NBA Season Preview: Cleveland Cavaliers

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Last season: Despite the ugly record of 21-45, there was hope last season in Cleveland in the name of Kyrie Irving. The No. 1 draft pick out of Duke was Rookie of the Year and looked like a future All-Star. (Then he carried that over to his performance with the USA Select Team this summer where he impressed.)

That said, the Cavaliers were terrible last season — bottom four in both points scored and points allowed per possession. They might have been the second worst team in basketball, they at least looked like it at times. They have a long, long way to go. But there is hope.

Key Departures: It was time to let Antawn Jamison go, the veteran could not be part of the rebuilding process in Cleveland. But that is still 17.2 points per game gone from an unimpressive offense to begin with. None of the other departures are going to hurt much.

Key Additions: Cavaliers GM Chris Grant is going with the Thunder model of rebuilding through the draft and for the third straight year had a top 5 pick, this time using it on Dion Waiters out of Syracuse, picturing him as a guy they can pair with Irving in the back court. We’ll see.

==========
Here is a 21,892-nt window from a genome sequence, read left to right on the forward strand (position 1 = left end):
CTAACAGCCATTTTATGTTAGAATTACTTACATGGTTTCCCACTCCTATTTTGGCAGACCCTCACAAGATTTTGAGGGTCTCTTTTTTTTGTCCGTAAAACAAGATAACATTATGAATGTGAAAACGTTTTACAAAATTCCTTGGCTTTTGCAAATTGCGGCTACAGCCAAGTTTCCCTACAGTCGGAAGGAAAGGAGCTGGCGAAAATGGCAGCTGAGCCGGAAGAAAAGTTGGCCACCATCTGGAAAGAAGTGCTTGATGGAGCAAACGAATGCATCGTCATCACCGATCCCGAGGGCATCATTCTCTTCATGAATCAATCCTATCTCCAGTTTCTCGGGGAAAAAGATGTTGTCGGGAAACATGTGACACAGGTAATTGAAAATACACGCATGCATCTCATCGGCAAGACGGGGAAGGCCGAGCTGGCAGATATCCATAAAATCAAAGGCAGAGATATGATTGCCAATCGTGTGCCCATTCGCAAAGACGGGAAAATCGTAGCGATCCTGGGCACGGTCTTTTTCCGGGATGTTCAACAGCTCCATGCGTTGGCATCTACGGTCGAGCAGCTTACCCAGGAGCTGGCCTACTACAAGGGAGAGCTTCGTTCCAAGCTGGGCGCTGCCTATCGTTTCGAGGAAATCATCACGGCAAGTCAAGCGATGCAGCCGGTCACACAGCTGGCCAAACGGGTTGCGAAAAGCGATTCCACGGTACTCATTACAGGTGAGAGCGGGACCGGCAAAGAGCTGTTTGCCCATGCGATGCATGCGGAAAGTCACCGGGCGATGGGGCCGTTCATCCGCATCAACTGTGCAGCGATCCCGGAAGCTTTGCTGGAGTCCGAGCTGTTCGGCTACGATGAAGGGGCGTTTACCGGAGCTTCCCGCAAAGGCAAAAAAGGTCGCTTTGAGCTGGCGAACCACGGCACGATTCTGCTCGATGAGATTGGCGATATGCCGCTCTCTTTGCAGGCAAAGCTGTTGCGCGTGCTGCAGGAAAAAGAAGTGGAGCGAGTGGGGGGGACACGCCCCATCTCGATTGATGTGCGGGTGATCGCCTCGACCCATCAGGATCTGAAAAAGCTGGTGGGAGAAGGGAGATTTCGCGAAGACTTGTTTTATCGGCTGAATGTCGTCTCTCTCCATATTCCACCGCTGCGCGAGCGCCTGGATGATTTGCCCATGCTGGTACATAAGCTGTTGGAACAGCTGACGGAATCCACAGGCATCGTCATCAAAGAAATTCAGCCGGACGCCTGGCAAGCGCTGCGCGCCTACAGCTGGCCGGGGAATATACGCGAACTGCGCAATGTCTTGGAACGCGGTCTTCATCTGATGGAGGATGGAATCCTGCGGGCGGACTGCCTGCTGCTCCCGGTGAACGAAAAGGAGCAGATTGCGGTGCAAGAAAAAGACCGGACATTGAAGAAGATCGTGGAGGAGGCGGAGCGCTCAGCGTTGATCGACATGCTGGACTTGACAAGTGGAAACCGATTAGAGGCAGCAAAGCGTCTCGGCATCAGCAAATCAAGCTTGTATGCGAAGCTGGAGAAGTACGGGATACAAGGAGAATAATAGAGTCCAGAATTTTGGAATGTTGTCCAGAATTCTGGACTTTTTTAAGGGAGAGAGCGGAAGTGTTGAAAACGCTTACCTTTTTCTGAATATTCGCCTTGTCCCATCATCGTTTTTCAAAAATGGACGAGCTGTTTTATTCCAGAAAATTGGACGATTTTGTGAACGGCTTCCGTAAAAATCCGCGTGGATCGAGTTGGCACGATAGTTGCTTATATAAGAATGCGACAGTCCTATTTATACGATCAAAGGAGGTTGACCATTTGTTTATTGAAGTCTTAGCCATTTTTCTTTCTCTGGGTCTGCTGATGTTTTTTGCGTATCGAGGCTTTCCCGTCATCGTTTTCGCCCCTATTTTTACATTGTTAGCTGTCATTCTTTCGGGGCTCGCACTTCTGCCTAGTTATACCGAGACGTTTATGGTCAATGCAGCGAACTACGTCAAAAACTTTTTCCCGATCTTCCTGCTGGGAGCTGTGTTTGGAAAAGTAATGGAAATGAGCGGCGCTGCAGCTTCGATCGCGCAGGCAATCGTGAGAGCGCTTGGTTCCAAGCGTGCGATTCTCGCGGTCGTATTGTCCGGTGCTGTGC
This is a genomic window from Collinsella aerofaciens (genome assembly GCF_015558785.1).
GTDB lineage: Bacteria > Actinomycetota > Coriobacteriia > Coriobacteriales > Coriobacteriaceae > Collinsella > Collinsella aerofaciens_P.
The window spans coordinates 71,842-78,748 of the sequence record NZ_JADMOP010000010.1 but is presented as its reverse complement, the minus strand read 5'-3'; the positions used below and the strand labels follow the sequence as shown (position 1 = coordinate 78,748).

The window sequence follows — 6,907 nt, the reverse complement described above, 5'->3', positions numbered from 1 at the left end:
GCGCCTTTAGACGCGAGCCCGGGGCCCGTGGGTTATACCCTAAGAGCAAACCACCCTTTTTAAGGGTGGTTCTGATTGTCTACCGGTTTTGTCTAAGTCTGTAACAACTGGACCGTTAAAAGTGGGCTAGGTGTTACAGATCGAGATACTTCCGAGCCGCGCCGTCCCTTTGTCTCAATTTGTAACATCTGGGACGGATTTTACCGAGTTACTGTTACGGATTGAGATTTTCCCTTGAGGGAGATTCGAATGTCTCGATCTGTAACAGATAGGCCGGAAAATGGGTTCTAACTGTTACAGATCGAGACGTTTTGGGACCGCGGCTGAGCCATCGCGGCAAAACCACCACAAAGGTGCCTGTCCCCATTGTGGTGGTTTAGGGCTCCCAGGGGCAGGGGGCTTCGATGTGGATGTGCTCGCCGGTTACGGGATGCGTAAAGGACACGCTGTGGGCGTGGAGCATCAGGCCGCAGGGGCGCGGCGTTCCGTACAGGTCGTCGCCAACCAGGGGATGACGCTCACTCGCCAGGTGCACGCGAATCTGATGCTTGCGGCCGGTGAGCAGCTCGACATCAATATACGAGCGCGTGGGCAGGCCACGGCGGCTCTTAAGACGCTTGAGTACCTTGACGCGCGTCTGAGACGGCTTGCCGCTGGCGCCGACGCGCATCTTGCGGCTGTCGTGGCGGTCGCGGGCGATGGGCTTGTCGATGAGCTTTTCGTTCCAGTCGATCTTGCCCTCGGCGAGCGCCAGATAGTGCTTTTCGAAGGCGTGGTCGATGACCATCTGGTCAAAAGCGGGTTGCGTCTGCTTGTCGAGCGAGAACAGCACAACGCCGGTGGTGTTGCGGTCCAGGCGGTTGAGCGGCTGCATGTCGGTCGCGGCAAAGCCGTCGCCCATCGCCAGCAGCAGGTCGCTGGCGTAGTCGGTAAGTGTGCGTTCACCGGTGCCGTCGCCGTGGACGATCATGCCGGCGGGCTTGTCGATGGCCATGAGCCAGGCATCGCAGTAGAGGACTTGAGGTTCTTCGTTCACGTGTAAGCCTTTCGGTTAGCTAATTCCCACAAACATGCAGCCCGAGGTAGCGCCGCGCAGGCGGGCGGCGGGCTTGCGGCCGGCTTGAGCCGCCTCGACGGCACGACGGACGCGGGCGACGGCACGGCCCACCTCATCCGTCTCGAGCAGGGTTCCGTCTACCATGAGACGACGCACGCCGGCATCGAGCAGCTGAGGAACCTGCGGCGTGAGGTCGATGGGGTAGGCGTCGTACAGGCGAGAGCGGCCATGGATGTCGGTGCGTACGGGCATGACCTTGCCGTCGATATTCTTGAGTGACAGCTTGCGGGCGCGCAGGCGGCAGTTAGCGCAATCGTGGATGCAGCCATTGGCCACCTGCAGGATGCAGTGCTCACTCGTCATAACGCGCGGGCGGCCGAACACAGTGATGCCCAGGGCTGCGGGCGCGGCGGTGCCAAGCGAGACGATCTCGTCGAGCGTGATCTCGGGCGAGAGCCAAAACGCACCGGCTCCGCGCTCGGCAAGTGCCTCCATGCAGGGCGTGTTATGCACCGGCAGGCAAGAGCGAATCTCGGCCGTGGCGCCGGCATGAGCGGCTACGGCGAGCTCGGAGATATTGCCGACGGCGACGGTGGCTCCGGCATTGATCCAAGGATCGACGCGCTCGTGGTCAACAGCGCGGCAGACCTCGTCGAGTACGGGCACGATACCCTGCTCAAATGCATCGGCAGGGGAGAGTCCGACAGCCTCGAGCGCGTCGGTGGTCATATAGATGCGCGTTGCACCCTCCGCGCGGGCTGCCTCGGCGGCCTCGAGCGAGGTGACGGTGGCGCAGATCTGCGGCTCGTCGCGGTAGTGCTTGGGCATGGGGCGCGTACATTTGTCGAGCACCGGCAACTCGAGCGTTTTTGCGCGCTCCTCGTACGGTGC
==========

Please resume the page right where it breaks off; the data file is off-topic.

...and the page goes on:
But the guy that may have a bigger impact this year is draft pick Tyler Zeller, the big man out of North Carolina. He is solid, runs the floor well and may never be an NBA star, but he can be a solid part of what is being built. A couple other pickups to watch are C.J. Miles getting minutes behind Irving, plus Kelenna Azubuike who if he gets healthy could make an impact.

Three keys to the Cavaliers season:

1) How good can Tristan Thompson and Dion Waiters be? This is not really a one-year question. We will not have all the answers come April. But it may be the biggest question facing Cavaliers long term.